But, because interest rates will ultimately be raised to combat inflation, this can have an arresting affect on the housing market — making it difficult to sell or causing a short-term dip in prices. This is because when interest rates rise every dollar that someone borrows becomes more expensive.
Conclusion: When interest rates are higher, people can’t afford to pay as much for a house — at least, not until the effects of inflation trickle down in the form of wage growth. (This takes a while.)
Even though the real estate market is hot in a lot of areas around the country, this may still be a great time to buy a house — though not if you plan to move soon or may need to sell your house within a few years.
If you plan to hold a property for at least a few years and your local market isn’t already overpriced, this may be a great time to buy, to take advantage of further rising prices if inflation picks up.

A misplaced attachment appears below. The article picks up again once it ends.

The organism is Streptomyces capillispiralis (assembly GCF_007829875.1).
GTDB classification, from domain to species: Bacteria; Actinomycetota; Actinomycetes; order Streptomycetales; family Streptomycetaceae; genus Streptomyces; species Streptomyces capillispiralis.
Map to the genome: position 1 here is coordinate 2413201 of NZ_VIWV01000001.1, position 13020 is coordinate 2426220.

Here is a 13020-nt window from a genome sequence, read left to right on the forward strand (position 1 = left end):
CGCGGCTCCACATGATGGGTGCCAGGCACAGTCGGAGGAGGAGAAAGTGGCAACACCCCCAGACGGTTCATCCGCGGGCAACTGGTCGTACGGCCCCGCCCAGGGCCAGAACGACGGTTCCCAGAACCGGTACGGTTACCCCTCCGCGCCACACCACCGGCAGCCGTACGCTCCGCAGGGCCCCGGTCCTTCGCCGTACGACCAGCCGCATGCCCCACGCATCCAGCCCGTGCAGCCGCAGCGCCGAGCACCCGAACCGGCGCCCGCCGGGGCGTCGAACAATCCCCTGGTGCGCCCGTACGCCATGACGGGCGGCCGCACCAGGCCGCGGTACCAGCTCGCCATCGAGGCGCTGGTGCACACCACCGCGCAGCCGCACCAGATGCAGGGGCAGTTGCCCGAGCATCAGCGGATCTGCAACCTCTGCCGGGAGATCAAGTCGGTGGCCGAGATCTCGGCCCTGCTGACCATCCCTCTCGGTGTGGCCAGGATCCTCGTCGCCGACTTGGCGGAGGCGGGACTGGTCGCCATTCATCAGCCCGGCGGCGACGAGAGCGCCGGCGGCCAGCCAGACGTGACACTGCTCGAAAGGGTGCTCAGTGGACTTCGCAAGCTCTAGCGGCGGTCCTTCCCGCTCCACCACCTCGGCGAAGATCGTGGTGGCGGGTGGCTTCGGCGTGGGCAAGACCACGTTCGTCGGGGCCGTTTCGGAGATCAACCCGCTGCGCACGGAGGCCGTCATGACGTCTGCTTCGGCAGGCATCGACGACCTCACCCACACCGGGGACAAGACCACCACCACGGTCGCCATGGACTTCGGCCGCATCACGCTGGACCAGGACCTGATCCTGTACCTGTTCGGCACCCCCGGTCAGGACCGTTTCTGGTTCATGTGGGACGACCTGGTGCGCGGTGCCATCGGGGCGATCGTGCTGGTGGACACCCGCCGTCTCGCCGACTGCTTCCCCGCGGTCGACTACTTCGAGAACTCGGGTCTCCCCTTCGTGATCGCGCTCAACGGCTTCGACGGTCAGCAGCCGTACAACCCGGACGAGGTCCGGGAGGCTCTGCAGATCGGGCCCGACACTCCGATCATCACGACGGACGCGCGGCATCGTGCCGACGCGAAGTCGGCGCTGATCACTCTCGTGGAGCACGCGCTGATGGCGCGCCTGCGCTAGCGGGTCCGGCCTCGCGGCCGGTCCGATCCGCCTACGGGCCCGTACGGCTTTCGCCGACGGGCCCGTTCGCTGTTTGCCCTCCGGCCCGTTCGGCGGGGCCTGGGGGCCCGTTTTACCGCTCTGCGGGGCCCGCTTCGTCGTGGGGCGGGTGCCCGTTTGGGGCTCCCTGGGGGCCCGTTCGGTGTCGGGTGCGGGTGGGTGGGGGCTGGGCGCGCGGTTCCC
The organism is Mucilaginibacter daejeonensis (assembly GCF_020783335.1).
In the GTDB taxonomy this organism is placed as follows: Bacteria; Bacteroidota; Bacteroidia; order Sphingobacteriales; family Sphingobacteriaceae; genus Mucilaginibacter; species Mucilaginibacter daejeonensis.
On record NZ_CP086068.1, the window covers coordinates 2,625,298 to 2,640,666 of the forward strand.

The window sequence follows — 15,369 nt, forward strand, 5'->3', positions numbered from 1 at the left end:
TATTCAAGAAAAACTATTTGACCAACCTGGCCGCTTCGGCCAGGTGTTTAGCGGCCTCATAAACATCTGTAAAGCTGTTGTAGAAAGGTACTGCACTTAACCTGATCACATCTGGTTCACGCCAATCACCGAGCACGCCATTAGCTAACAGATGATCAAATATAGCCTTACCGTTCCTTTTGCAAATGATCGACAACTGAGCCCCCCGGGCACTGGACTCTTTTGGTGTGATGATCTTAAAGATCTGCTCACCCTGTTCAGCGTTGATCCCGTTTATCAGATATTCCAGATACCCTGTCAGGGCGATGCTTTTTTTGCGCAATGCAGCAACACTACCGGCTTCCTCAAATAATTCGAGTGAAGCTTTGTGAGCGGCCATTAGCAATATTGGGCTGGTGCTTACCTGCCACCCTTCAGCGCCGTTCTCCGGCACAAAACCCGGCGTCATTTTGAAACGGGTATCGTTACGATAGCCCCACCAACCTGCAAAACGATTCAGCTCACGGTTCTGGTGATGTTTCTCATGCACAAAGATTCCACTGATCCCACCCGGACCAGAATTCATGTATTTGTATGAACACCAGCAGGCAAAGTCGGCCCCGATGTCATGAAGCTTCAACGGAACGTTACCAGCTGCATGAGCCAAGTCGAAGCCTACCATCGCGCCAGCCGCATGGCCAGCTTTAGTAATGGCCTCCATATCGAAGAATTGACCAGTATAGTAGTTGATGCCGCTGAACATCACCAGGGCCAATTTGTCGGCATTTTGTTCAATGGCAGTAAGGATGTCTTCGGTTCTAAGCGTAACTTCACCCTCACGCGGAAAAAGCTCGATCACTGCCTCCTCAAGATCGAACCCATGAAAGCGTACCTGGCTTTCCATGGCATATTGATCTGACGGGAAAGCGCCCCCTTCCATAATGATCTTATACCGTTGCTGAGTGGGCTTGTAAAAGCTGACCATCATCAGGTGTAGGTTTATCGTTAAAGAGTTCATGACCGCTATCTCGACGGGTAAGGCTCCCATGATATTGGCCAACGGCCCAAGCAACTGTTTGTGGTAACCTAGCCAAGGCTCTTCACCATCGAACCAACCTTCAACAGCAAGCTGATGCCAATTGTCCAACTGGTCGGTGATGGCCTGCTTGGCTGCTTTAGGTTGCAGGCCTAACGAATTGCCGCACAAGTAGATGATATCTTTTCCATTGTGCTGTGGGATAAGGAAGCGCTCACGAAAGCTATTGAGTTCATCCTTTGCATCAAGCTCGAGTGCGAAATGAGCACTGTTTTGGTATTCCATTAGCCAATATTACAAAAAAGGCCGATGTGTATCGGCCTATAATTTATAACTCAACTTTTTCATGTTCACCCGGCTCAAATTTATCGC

6 tips for protecting against inflation
So, you think inflation may be coming — or you aren’t sure, but you want to protect yourself just the same. What should you do about it?
Here are some of our top tips to consider:
If you already own a home or investment property, you may want to refinance while interest rates are still low. You’ll repay your loan with dollars that are worth less than those you borrow now, and you’ll lock in a low interest rate before the Fed ends up raising rates to fight inflation.
Precious metals, as traditional stores of value, tend to do well when inflation is rampant. Granted, they’ve been less effective as inflation hedges in recent decades versus 40 years ago, with the opening of foreign markets and advent of ETFs and other vehicles. But, if you’re really worried about inflation, they can still be a great way to protect part of your portfolio.
3. Fill up your tank
If inflation picks up, oil is going to get more expensive. We’re not suggesting you buy oil drums and bury them in your backyard, or go to the gas station and fill trash bags with gas. But if you think inflation is going to pick up, don’t wait on expenses like fuel.